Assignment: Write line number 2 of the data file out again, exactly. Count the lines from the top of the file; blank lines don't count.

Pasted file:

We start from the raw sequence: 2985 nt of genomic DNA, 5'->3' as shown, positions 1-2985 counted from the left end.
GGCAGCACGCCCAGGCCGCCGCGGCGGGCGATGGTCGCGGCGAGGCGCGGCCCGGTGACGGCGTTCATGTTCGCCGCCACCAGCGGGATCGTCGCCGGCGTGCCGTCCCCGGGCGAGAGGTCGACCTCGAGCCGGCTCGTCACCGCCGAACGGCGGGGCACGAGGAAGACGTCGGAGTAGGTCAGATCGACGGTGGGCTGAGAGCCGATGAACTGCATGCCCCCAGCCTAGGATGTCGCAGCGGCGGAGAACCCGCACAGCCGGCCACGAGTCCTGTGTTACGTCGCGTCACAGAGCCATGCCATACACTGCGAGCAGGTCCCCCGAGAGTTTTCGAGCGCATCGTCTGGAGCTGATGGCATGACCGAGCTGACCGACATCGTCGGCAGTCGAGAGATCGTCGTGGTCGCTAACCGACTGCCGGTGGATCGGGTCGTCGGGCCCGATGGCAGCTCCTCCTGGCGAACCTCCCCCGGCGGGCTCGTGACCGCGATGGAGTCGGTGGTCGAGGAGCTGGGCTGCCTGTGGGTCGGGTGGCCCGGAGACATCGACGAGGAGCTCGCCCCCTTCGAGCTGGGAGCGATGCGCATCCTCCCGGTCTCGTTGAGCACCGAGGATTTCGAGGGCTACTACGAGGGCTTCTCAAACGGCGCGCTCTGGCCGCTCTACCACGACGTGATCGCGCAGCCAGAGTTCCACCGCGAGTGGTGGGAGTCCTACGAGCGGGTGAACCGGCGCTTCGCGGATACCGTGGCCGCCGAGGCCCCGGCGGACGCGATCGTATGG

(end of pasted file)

GGCAGCACGCCCAGGCCGCCGCGGCGGGCGATGGTCGCGGCGAGGCGCGGCCCGGTGACGGCGTTCATGTTCGCCGCCACCAGCGGGATCGTCGCCGGCGTGCCGTCCCCGGGCGAGAGGTCGACCTCGAGCCGGCTCGTCACCGCCGAACGGCGGGGCACGAGGAAGACGTCGGAGTAGGTCAGATCGACGGTGGGCTGAGAGCCGATGAACTGCATGCCCCCAGCCTAGGATGTCGCAGCGGCGGAGAACCCGCACAGCCGGCCACGAGTCCTGTGTTACGTCGCGTCACAGAGCCATGCCATACACTGCGAGCAGGTCCCCCGAGAGTTTTCGAGCGCATCGTCTGGAGCTGATGGCATGACCGAGCTGACCGACATCGTCGGCAGTCGAGAGATCGTCGTGGTCGCTAACCGACTGCCGGTGGATCGGGTCGTCGGGCCCGATGGCAGCTCCTCCTGGCGAACCTCCCCCGGCGGGCTCGTGACCGCGATGGAGTCGGTGGTCGAGGAGCTGGGCTGCCTGTGGGTCGGGTGGCCCGGAGACATCGACGAGGAGCTCGCCCCCTTCGAGCTGGGAGCGATGCGCATCCTCCCGGTCTCGTTGAGCACCGAGGATTTCGAGGGCTACTACGAGGGCTTCTCAAACGGCGCGCTCTGGCCGCTCTACCACGACGTGATCGCGCAGCCAGAGTTCCACCGCGAGTGGTGGGAGTCCTACGAGCGGGTGAACCGGCGCTTCGCGGATACCGTGGCCGCCGAGGCCCCGGCGGACGCGATCGTATGG